On Wednesday, the Madras High Court directed 37 internet service providers to block more than 12,000 websites, including 2,000 suspected sites of Tamilrockers. However, hours after Rajinikanth-starrer 2.0 released in theatres on Thursday, it was available on Tamilrockers. So why is it so difficult to block the torrent site?
A senior police official in the cyber crime department said his attempts to take down Tamilrockers and their proxy servers in the past were mostly futile for many reasons.
“Tamilrockers is not run by a single individual or a single entity, it is a scattered group of people, who may be anonymous to each other, possibly working abroad. In multiple occasions during some blockbuster movie leaks in the past, we have found that their sites were often hosted by proxy servers based in Russia, Ukraine or countries like that which give immunity from legal actions,” the official said on the condition of anonymity.
The official said the leaks weren’t driven by personal vendetta against a particular producer.
“It is also supported and run by a section of online activists who believes in an ideology against knowledge industry, that drives these anonymous groups successful in many leaks in spite of a massive crackdown of many URLs,” the official said.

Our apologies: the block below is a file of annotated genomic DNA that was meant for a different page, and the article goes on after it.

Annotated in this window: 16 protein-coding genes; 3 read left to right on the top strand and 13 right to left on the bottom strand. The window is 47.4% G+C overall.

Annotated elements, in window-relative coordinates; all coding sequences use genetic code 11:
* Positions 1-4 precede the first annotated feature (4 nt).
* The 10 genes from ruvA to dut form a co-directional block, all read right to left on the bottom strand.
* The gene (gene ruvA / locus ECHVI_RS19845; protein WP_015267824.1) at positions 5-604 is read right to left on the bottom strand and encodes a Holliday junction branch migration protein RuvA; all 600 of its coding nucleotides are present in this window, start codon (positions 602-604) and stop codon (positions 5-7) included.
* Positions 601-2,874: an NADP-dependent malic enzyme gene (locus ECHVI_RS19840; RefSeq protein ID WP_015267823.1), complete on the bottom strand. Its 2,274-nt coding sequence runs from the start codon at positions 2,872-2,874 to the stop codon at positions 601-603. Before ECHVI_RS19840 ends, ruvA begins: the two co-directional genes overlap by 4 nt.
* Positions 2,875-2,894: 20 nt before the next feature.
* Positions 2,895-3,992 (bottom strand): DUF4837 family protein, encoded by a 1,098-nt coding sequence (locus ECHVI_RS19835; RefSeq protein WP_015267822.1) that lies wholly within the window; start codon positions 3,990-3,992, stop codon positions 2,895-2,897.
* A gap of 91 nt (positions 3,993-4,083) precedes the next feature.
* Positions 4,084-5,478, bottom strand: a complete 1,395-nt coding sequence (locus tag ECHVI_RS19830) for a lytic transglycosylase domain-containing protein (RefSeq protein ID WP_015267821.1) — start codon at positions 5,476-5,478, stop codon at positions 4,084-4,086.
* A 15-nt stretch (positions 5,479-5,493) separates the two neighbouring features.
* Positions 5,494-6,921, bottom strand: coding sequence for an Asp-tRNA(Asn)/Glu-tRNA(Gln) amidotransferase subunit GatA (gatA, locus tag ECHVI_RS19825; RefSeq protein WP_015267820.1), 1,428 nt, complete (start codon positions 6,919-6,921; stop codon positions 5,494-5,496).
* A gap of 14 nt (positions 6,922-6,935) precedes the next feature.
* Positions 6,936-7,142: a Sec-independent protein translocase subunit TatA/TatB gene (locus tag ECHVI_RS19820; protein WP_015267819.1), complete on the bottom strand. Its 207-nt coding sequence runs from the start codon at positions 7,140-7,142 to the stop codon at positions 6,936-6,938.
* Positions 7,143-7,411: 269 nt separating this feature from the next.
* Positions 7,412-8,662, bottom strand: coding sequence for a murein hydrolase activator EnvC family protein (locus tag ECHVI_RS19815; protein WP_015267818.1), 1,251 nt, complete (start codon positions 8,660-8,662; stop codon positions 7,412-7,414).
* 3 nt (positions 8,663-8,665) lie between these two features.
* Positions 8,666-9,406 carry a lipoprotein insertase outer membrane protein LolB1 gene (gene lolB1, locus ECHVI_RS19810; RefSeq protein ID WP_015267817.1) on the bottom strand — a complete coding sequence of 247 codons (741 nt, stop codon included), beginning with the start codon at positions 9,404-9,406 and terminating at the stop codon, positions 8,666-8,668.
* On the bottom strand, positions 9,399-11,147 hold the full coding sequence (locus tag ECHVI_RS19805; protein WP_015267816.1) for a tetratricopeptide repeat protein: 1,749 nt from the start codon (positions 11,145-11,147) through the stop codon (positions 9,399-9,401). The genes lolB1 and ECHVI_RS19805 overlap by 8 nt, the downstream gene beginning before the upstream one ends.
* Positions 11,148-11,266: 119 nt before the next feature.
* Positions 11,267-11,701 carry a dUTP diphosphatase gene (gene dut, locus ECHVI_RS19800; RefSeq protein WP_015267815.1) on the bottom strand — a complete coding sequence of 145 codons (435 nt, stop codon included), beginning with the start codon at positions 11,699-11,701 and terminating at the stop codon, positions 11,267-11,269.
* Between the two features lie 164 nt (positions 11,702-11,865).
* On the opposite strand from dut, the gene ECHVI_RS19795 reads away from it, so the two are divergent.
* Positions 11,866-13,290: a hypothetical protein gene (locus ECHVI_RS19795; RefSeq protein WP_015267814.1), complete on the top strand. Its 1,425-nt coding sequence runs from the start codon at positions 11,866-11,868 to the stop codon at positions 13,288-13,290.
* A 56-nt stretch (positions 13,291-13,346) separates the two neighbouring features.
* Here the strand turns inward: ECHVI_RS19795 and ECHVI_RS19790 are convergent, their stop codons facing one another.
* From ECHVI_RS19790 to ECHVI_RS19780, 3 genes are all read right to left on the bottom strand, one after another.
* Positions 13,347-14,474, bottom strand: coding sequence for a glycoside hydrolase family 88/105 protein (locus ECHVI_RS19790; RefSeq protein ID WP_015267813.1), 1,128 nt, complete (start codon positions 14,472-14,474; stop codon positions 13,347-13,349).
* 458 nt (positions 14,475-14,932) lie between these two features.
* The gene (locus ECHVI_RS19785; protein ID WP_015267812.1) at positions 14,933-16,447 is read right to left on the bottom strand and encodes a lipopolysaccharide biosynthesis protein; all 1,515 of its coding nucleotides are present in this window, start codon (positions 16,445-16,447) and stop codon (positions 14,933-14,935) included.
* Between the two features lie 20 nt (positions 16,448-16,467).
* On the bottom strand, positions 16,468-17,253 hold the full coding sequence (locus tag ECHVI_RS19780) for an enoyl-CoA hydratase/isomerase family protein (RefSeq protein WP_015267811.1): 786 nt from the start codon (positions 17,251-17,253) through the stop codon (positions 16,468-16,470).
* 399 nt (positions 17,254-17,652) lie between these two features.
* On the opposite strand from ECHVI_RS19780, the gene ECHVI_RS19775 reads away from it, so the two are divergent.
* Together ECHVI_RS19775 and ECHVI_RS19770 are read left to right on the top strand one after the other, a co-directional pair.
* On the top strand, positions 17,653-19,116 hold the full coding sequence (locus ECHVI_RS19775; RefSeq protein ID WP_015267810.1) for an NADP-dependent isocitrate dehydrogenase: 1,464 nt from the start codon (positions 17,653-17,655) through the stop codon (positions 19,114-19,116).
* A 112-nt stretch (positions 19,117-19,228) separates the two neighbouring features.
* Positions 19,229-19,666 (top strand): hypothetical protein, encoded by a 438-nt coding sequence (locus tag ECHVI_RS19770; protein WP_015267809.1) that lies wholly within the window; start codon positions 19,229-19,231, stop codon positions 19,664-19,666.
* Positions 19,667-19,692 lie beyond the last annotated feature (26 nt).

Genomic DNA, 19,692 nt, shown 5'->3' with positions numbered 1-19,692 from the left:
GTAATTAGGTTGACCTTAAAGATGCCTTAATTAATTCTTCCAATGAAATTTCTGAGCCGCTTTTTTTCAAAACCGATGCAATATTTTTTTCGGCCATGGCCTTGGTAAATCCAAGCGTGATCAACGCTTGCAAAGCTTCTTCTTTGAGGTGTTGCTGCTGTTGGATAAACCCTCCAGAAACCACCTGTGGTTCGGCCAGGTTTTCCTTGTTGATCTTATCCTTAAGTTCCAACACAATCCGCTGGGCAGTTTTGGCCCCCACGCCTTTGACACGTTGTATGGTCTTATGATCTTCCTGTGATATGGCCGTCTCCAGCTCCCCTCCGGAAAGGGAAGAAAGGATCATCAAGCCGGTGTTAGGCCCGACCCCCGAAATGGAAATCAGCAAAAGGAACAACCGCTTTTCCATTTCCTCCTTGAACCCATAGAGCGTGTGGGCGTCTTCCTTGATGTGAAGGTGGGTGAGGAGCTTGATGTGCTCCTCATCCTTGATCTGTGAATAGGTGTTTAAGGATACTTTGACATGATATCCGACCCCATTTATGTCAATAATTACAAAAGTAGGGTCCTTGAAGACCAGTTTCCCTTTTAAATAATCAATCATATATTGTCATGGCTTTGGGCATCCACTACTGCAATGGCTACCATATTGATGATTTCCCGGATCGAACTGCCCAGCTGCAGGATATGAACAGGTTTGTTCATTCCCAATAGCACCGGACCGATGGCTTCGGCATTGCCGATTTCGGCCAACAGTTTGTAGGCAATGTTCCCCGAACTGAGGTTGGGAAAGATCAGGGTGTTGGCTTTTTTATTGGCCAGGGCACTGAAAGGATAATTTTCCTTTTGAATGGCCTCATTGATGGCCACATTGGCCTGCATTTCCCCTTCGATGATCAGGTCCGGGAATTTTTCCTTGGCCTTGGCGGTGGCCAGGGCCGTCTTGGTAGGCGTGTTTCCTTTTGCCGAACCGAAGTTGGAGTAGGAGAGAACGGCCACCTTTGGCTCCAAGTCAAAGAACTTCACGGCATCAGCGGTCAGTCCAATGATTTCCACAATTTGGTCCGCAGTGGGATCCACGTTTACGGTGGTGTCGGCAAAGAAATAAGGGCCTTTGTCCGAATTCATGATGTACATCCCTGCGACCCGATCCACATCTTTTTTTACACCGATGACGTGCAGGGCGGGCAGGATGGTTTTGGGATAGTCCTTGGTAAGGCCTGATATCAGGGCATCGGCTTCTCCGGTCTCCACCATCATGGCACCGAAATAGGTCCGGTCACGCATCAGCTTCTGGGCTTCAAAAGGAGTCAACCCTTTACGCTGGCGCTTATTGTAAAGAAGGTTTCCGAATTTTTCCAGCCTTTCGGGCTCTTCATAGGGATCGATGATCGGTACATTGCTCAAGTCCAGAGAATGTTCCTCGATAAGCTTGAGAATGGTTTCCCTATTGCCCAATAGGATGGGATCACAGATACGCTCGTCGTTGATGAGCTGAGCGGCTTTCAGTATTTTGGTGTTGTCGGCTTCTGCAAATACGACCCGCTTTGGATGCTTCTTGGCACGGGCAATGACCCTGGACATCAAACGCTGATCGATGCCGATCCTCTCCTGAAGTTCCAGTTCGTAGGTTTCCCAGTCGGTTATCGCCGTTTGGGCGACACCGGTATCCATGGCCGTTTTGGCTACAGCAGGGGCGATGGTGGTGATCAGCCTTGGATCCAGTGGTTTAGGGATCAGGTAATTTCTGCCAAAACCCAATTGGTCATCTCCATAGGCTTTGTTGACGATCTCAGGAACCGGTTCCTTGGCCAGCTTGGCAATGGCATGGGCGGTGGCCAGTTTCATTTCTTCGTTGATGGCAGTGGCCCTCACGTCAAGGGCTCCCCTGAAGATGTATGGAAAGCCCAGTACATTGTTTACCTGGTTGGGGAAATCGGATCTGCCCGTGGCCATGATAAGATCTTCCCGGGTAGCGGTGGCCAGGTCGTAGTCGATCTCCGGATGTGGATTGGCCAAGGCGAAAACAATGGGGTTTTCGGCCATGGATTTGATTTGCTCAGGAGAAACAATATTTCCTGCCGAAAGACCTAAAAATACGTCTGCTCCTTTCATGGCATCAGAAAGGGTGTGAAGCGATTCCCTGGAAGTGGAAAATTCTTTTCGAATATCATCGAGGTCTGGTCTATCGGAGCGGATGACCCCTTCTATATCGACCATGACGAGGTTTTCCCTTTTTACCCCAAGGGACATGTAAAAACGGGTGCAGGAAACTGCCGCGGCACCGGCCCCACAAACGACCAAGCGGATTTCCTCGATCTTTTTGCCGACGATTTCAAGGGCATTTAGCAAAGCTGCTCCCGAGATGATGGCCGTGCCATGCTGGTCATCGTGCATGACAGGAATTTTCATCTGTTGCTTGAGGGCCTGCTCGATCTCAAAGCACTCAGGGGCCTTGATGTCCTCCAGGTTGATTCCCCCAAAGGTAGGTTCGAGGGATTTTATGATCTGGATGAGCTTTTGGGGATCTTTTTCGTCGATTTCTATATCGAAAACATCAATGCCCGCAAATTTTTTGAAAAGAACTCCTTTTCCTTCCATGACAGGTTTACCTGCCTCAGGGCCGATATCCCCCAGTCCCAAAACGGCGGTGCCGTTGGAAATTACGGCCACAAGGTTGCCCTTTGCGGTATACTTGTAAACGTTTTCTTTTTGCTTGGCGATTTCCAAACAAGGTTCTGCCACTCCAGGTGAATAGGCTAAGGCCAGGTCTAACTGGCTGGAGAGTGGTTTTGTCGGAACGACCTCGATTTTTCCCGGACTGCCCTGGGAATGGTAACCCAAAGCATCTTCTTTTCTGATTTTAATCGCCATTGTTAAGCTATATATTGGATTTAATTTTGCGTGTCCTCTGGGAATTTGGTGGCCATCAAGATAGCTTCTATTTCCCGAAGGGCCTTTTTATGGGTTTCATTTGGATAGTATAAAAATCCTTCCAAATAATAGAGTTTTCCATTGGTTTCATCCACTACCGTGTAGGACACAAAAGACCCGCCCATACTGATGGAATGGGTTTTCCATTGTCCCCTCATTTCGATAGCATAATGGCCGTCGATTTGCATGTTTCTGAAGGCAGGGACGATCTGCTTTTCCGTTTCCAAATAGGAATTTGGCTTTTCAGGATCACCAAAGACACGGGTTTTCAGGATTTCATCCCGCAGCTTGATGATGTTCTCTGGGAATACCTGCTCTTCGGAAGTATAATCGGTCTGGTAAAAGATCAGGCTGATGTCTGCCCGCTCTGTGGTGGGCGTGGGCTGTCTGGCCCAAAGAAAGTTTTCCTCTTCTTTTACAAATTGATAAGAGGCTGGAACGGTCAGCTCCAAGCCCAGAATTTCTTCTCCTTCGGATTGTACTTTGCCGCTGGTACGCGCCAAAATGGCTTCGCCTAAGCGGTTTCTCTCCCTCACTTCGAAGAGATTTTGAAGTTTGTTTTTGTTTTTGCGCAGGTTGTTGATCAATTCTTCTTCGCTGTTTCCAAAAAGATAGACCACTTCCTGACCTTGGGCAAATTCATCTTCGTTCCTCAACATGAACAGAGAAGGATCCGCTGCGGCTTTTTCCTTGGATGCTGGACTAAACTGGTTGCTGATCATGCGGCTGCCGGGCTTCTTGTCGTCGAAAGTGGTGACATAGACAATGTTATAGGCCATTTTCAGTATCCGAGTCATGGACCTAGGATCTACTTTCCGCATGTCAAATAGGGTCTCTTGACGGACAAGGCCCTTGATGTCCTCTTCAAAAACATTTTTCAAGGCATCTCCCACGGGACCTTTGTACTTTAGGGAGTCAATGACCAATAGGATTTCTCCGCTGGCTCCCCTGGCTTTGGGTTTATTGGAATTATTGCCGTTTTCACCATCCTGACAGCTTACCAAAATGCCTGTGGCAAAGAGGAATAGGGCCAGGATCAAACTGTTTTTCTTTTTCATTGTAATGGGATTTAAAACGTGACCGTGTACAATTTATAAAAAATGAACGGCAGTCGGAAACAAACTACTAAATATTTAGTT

The highly awaited Rajinikanth movie, directed by Shankar and reported to have cost over Rs 500 crore to make, may have suffered significant losses due to piracy. The fear of piracy had prompted Lyca Productions – the film’s producers – to move a petition in the court with a list of 12,564 illegal websites, some of which were linked to Tamilrockers.
Even though Lyca Productions submitted a probable list of sites, a new URL of Tamilrockers with a link to ‘2.0’ appeared on Thursday and went viral on social media. Hundreds tweeted asking for a fresh link to the pirated version. Even though some URLs of some proxy sites disappeared after the initial leaks, more URLs appeared with minor changes in them. Some of the websites featured alternate spellings of Tamilrockers such as tamilrockerss.cl, tamilrockerss.website etc.
“In many cases, we found that leaked prints are mostly procured from theatres abroad, such as in Malaysia or Europe. They get recorded with camera phones by individual viewers, or from labs during post-production works,” the police official said.
V Rajendran, an expert in cyber law and the chairman of Chennai-based Digital Security Association, said a battle with such proxy sites may be a difficult task for India.
“It may be easier in countries like China where social media sites and even popular search engines are inaccessible. In India, if there is a court order to block a website, it has to go through many agencies before it get blocked finally,” he said.
“When we take days together to block or intercept a website using Sections 69(b) and 70 of Information Technology Amendment Act 2008, it takes few minutes to create a proxy URL for these proxy sites to make the same content available before thousands of people,” Rajendran said.